The circuit court denied petitioner's motions, first noting its concerns about the chain of custody of slide R1 and the reliability of petitioner's genetic samples. But the circuit court did not rest its denial on those concerns. Rather, it found that slide R1 would not be admissible because Rule 412 of the West Virginia Rules of Evidence prohibits evidence suggesting other sexual activity by the victim. Because the State did not introduce evidence at trial concerning the deposit of semen, the court reasoned, petitioner would be using slide R1 in an attempt to show that D.B. engaged in sexual relations with an individual who was not petitioner. Further, the court explained, evidence of semen deposit of some other origin is not exculpatory because D.B. knew petitioner and testified that petitioner was his assailant. The circuit court considered the factors under which a new trial would be granted as set forth in State v. Frazier, 162 W.Va. 935, 253 S.E.2d 534 (1979), and determined that slide R1 would not be admissible in a new trial because its purpose is solely "to discredit or impeach a witness on the opposite side, " and because petitioner had not been diligent in pursuing this claim. Finally, the circuit court noted that it previously, in a 1998 order, found this issue barred by res judicata.

         On appeal, petitioner asserts three assignments of error. First, he argues that the circuit court erred by "ignor[ing] this Court's holding in [State v.] Timothy C.[, 237 W.Va. 435, 787 S.E.2d 888 (2016)] and [finding] that newly-discovered, exculpatory DNA evidence which clearly falls within the delineated exceptions set forth in the Rape Shield Rule, would be excluded by the Rape Shield Rule." Next, he argues that the circuit court "erred in finding that petitioner is barred by his res judicata from presenting newly-discovered evidence when no previous court has ever considered this evidence." Finally, he argues that the circuit court erred in misapplying the test set forth in the syllabus of State v. Frazier, 162 W.Va. 935, 253 S.E.2d 534 (1979), when it considered whether he was entitled to a new trial based on newly-discovered evidence.[3]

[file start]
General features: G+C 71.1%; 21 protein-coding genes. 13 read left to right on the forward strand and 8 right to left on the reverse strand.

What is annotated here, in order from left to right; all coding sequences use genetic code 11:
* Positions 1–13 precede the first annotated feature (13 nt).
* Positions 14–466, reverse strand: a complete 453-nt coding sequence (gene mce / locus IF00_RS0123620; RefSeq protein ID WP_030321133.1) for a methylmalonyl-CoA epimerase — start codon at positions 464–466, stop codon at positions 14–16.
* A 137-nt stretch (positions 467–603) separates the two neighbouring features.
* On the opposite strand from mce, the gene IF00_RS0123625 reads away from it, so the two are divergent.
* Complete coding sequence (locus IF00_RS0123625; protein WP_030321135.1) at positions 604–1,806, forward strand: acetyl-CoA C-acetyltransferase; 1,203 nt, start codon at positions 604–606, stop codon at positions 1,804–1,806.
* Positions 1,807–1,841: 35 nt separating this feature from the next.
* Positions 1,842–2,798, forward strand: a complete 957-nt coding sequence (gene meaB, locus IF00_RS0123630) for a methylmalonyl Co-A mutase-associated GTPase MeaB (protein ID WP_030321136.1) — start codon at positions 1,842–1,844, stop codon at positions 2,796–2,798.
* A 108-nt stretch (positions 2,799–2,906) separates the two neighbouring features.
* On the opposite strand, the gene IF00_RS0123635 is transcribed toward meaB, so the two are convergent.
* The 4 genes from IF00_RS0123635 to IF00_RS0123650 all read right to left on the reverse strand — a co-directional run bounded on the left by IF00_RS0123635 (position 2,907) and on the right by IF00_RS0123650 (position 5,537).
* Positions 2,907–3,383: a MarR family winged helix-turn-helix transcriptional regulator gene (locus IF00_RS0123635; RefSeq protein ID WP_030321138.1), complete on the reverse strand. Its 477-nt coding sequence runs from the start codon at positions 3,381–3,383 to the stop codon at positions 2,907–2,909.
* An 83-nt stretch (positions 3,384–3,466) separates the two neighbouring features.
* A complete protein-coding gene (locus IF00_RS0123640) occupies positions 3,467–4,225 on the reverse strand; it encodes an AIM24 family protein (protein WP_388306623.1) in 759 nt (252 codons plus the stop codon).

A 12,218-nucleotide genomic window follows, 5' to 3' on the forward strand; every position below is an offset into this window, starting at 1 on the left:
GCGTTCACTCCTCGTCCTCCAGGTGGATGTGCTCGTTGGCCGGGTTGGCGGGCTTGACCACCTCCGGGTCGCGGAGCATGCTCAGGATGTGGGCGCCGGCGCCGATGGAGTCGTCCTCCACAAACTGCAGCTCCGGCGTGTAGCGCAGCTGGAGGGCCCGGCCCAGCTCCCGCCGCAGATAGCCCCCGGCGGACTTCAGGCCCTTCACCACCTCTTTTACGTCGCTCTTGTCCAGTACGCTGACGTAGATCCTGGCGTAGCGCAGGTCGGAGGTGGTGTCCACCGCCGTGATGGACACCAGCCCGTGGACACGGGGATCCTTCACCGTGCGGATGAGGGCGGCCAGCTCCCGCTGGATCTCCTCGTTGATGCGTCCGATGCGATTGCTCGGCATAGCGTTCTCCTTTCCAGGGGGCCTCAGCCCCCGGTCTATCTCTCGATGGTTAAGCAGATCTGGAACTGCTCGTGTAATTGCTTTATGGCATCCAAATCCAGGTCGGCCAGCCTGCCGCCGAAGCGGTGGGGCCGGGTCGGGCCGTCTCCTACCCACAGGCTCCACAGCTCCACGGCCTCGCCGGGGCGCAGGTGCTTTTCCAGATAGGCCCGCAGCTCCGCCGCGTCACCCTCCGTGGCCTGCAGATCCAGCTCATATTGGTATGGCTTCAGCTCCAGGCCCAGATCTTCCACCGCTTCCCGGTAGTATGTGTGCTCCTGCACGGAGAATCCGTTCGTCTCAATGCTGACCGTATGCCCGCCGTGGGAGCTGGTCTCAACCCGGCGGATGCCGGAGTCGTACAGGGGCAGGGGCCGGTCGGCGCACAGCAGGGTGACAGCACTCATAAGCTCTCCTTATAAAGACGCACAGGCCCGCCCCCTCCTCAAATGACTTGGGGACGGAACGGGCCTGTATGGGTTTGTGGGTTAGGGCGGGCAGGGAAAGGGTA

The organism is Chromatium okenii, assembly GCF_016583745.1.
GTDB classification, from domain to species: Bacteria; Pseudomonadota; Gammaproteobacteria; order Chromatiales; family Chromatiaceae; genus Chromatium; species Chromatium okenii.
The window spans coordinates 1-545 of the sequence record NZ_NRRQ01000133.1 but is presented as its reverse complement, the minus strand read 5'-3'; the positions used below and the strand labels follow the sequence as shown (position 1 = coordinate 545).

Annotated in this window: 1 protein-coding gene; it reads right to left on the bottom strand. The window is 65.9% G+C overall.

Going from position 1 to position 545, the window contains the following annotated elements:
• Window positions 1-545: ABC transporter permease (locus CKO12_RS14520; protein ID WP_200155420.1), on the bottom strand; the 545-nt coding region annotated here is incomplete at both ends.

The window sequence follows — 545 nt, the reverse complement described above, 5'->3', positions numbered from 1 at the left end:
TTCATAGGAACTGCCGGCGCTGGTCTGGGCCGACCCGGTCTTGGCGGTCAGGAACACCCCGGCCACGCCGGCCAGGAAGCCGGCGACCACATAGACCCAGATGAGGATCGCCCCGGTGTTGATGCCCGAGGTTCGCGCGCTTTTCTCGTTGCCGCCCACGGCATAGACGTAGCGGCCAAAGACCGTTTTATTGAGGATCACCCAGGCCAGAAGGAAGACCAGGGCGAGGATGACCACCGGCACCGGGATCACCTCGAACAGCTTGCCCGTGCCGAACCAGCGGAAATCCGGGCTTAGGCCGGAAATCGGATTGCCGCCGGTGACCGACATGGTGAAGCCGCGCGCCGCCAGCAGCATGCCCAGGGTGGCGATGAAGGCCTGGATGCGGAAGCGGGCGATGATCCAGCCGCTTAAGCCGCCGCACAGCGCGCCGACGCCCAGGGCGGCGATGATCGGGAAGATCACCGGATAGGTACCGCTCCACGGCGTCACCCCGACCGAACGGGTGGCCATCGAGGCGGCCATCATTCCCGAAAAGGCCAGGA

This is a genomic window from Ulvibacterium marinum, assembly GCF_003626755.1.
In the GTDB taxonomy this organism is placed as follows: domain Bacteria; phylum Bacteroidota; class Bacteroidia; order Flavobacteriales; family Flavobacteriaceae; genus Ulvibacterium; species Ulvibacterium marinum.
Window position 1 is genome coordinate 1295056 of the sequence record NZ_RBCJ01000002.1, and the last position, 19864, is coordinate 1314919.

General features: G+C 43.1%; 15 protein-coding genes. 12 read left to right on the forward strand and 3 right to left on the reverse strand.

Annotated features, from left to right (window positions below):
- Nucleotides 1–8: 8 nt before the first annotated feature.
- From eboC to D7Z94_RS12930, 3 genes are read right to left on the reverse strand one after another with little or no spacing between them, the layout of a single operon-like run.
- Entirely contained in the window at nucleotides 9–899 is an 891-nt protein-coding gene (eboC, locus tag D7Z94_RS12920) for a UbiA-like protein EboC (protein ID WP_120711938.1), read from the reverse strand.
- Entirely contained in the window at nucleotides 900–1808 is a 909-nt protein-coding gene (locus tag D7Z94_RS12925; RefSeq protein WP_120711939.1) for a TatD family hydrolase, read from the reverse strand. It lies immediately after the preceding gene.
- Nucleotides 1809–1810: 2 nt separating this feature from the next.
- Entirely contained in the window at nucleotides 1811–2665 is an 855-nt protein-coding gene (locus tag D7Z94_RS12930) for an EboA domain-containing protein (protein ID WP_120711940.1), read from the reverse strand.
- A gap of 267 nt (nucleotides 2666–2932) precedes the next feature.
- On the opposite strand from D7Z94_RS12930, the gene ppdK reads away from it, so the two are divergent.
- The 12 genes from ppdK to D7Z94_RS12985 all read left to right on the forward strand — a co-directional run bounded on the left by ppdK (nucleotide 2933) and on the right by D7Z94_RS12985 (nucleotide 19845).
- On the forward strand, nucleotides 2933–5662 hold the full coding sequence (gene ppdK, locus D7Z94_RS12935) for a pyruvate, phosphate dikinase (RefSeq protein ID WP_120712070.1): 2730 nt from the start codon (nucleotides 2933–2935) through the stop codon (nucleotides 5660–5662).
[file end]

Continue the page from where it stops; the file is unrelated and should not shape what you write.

We have explained the standard of review applicable to the denial of a motion for new trial, as follows:

"'"Although the ruling of a trial court in granting or denying a motion for a new trial is entitled to great respect and weight, the trial court's ruling will be reversed on appeal when it is clear that the trial court has acted under some misapprehension of the law or the evidence." Syl. pt. 4, Sanders v. Georgia- Pacific Corp., 159 W.Va. 621, 225 S.E.2d 218 (1976).' Syllabus point 1, Andrews v. Reynolds Memorial Hospital, Inc., 201 W.Va. 624, 499 S.E.2d 846 (1997)." Syl. Pt. 1, Lively v. Rufus, 207 W.Va. 436, 533 S.E.2d 662 (2000).

Syl. Pt. 2, State v. Blevins, 231 W.Va. 135, 140, 744 S.E.2d 245, 250 (2013).

         The circuit court acted under no misapprehension of the law when denying petitioner's motion for a new trial and, if it acted under a misapprehension of the evidence, the error was one that served petitioner. The circuit court proceeded to consider whether the "newly-discovered evidence"-that is, slide R1-required a new trial under the factors set forth in Frazier. However, as we now know, petitioner did not take possession of newly-discovered evidence when he obtained slide R1. Instead, he acquired an object that was known to his trial counsel nearly forty years ago, prior to petitioner's trial.[4] "[E]vidence . . . within the defendant's knowledge prior to trial . . . does not qualify as newly[-]discovered evidence." State v. King, 173 W.Va. 164, 166, 313 S.E.2d 440, 443 (1984) citing State v. Milam, 159 W.Va. 691, 701, 22 ...